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Hindenburg - WHAT CAUSED IT?

As the Hindenburg airship burns in a massive fire, at Lakehurst Naval Air Station, Navy Chief Petty Officer Frederick J. “Bull” Tobin—in charge of the U.S. Navy’s landing crew—cries-out: “Navy men, stand fast!” As others run away from the wreckage, sailors run toward it to help the injured. Photo online via “Naval Historical Blog” at the U.S. Naval Institute.

 

Otto Beyersdorff wrote two letters that detail his findings. Neither were included in the official German report. Today those letters are part of the archives at Friedrichshafen, the town where the Hindenburg was built.

People have always suspected sabotage, but the FBI report does not support that conclusion. Others have thought bad weather caused the fire, but the great airship had been through many storms without a major problem. Adolf Hitler, Chancellor of the Third Reich, determined the cause was "an Act of God."

Many people blamed the use of hydrogen instead of helium. Dr. Bain's findings, however, are directly on-point with the Beyersdorff letters which, translated from German into English, state (at pages 12 and 13):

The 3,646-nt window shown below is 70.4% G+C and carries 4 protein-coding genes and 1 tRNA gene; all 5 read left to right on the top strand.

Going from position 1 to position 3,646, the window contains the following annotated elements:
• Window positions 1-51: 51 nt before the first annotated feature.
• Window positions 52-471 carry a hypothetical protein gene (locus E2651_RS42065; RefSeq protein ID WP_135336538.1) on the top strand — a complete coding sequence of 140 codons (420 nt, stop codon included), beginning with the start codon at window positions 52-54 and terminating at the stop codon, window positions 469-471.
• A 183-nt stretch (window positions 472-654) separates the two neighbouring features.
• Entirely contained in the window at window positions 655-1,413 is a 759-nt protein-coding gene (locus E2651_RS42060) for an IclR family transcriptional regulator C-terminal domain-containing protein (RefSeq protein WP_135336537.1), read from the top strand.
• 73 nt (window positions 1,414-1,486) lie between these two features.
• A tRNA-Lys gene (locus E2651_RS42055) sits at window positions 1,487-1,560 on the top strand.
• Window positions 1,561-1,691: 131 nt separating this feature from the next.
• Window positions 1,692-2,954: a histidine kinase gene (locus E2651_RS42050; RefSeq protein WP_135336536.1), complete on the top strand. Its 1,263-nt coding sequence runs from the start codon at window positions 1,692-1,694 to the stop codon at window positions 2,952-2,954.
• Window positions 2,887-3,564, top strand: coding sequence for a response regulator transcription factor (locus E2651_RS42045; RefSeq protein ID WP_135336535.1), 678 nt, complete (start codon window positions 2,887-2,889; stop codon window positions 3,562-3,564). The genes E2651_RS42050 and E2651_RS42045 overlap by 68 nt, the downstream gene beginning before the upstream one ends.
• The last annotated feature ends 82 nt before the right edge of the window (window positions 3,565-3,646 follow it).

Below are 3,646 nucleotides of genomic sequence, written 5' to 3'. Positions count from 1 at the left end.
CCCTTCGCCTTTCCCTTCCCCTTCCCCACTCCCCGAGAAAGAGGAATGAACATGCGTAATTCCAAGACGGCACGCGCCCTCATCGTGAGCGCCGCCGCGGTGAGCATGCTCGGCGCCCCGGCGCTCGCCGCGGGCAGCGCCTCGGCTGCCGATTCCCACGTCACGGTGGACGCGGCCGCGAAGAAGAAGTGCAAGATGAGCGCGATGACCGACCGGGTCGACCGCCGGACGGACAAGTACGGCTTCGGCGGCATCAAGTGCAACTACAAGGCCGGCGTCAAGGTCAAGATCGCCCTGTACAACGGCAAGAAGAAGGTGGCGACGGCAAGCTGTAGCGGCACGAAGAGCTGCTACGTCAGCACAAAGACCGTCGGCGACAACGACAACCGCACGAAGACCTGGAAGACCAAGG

The actual cause of the fire was the extremely easy flammability of the covering material brought about by the discharges of an electrostatic nature. (Quoted by Joseph J. Romm in The Hype About Hydrogen: Fact and Fiction in the Race to Save the Climate, at page 104.)

In other words - according to this theory - the exterior paint on the Hindenburg caught fire and burned like dry leaves after a spark from an unknown source started the fatal process. Or, as Dr. Bain and his colleagues put it, the great airship (which still had about 5 million cubic feet of hydrogen on board) was:

A flying match known as Hindenburg.

In 2013, experts working with three Hindenburg scale models concluded that the "spark," setting-off the explosion, was ... static electricity. 

Channel 4 aired a documentary about those findings on the 7th of March that year. It is interesting that extensive, independent study—conducted decades later—seemingly supports Beyersdorff's original "electrostatic" conclusion.

On the other hand ... different experts, such as A.J. Dessler—a former director of NASA's Space Science Laboratory at the Marshall Space Flight Center—hold differing opinions which support a finding that Hindenburg erupted into flames because of ... hydrogen.

Whatever the cause of the disaster, the death of the Hindenburg ended the use of rigid airships as commercial transports.

Modern blimps (non-rigid dirigibles that do not ferry people across the ocean) are mere reminders of what used to be. Yet ... when people look at the blimps of today, it's easy to remember the tragedy of yesterday.

 

EDITOR'S NOTE: Several excellent sites, linked in this story, feature the Hindenburg disaster. The best of all is the Naval Lakehurst Historical Society.

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Author: Carole D. Bos, J.D. 5139stories and lessons created

Original Release: Apr 01, 2007

Updated Last Revision: Mar 02, 2016


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